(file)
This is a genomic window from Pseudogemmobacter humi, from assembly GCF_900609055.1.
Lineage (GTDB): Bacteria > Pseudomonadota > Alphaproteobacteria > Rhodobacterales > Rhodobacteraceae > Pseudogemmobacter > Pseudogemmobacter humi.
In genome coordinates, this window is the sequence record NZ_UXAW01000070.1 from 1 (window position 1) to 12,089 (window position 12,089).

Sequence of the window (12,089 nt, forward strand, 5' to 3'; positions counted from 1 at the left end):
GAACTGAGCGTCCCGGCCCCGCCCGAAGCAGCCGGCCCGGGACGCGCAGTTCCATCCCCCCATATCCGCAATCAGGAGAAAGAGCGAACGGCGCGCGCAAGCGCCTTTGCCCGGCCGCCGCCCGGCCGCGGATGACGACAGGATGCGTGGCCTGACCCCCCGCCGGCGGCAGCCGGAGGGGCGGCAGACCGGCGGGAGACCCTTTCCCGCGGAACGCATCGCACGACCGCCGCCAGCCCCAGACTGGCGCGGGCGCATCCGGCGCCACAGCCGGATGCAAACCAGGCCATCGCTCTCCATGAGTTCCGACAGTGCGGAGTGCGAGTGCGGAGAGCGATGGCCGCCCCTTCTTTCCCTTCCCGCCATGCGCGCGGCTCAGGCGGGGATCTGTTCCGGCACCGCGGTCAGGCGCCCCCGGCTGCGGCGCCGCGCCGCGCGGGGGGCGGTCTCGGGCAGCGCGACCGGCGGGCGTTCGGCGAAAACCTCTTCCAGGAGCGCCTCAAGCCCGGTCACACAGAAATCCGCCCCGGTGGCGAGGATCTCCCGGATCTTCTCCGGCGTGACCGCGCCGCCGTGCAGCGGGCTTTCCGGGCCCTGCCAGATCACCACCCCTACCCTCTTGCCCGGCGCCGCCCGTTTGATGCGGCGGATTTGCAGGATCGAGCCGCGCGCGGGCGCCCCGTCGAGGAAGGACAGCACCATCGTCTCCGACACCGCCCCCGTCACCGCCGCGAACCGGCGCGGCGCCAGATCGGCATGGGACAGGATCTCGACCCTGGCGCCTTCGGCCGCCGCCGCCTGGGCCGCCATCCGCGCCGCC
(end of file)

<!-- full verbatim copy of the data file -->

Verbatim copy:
This is a genomic window from Pseudogemmobacter humi, from assembly GCF_900609055.1.
Lineage (GTDB): Bacteria > Pseudomonadota > Alphaproteobacteria > Rhodobacterales > Rhodobacteraceae > Pseudogemmobacter > Pseudogemmobacter humi.
In genome coordinates, this window is the sequence record NZ_UXAW01000070.1 from 1 (window position 1) to 12,089 (window position 12,089).

Sequence of the window (12,089 nt, forward strand, 5' to 3'; positions counted from 1 at the left end):
GAACTGAGCGTCCCGGCCCCGCCCGAAGCAGCCGGCCCGGGACGCGCAGTTCCATCCCCCCATATCCGCAATCAGGAGAAAGAGCGAACGGCGCGCGCAAGCGCCTTTGCCCGGCCGCCGCCCGGCCGCGGATGACGACAGGATGCGTGGCCTGACCCCCCGCCGGCGGCAGCCGGAGGGGCGGCAGACCGGCGGGAGACCCTTTCCCGCGGAACGCATCGCACGACCGCCGCCAGCCCCAGACTGGCGCGGGCGCATCCGGCGCCACAGCCGGATGCAAACCAGGCCATCGCTCTCCATGAGTTCCGACAGTGCGGAGTGCGAGTGCGGAGAGCGATGGCCGCCCCTTCTTTCCCTTCCCGCCATGCGCGCGGCTCAGGCGGGGATCTGTTCCGGCACCGCGGTCAGGCGCCCCCGGCTGCGGCGCCGCGCCGCGCGGGGGGCGGTCTCGGGCAGCGCGACCGGCGGGCGTTCGGCGAAAACCTCTTCCAGGAGCGCCTCAAGCCCGGTCACACAGAAATCCGCCCCGGTGGCGAGGATCTCCCGGATCTTCTCCGGCGTGACCGCGCCGCCGTGCAGCGGGCTTTCCGGGCCCTGCCAGATCACCACCCCTACCCTCTTGCCCGGCGCCGCCCGTTTGATGCGGCGGATTTGCAGGATCGAGCCGCGCGCGGGCGCCCCGTCGAGGAAGGACAGCACCATCGTCTCCGACACCGCCCCCGTCACCGCCGCGAACCGGCGCGGCGCCAGATCGGCATGGGACAGGATCTCGACCCTGGCGCCTTCGGCCGCCGCCGCCTGGGCCGCCATCCGCGCCGCC